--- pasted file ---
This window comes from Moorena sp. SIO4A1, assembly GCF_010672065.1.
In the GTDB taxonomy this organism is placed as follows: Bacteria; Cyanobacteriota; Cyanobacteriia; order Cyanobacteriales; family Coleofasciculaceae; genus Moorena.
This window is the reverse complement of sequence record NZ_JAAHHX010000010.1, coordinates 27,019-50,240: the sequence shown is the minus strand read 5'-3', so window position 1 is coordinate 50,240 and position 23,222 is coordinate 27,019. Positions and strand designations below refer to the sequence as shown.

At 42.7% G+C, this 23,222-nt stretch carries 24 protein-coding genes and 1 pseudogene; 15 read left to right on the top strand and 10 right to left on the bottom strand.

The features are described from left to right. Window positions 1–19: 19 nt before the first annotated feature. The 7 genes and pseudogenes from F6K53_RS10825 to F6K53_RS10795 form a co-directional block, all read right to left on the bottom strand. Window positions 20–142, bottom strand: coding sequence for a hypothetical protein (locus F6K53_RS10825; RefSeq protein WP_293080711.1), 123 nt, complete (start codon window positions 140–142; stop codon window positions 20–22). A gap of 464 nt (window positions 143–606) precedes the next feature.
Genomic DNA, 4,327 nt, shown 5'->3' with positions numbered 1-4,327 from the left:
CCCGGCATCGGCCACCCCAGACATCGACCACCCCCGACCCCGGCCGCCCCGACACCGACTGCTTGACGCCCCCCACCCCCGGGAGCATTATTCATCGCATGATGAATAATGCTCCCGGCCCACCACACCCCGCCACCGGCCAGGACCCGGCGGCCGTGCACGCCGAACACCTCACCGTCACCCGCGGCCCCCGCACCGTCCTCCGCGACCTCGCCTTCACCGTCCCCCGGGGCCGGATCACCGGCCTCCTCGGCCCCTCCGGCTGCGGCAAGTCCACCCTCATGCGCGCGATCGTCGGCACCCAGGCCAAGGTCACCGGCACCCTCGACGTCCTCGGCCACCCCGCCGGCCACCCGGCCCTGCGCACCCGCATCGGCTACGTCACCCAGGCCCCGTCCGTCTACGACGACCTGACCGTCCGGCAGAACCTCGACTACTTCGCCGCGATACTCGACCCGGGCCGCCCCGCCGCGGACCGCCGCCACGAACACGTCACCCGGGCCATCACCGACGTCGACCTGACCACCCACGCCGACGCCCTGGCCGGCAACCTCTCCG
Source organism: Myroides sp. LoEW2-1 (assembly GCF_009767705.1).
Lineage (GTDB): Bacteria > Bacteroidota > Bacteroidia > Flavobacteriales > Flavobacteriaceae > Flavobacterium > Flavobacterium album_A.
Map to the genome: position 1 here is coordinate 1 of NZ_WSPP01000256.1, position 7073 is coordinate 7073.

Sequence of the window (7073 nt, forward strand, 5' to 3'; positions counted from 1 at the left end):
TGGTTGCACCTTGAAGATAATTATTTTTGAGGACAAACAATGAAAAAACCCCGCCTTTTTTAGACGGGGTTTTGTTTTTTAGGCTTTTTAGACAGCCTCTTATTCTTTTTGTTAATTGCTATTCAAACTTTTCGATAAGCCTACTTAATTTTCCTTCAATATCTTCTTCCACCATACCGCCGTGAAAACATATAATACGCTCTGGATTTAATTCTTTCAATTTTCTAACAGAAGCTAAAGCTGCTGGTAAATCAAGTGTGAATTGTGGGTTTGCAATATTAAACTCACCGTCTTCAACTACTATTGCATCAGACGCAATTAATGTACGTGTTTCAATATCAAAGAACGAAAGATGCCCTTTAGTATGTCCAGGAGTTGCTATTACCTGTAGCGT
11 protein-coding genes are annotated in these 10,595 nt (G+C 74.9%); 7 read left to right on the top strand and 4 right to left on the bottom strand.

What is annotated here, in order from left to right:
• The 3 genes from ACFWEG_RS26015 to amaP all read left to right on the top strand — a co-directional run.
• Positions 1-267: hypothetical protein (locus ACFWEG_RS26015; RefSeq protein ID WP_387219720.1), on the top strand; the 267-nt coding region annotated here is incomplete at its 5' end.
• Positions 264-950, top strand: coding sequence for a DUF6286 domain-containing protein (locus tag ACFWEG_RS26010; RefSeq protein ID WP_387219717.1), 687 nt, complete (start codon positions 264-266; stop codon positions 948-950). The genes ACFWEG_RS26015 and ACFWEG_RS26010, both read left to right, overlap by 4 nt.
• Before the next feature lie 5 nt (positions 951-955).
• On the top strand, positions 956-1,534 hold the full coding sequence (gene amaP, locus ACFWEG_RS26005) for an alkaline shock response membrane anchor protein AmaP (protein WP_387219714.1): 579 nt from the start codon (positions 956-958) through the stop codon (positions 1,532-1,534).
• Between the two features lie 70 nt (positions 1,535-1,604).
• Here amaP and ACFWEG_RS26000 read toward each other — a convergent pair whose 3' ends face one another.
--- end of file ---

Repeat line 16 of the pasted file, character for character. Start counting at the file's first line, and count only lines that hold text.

• Positions 1-267: hypothetical protein (locus ACFWEG_RS26015; RefSeq protein ID WP_387219720.1), on the top strand; the 267-nt coding region annotated here is incomplete at its 5' end.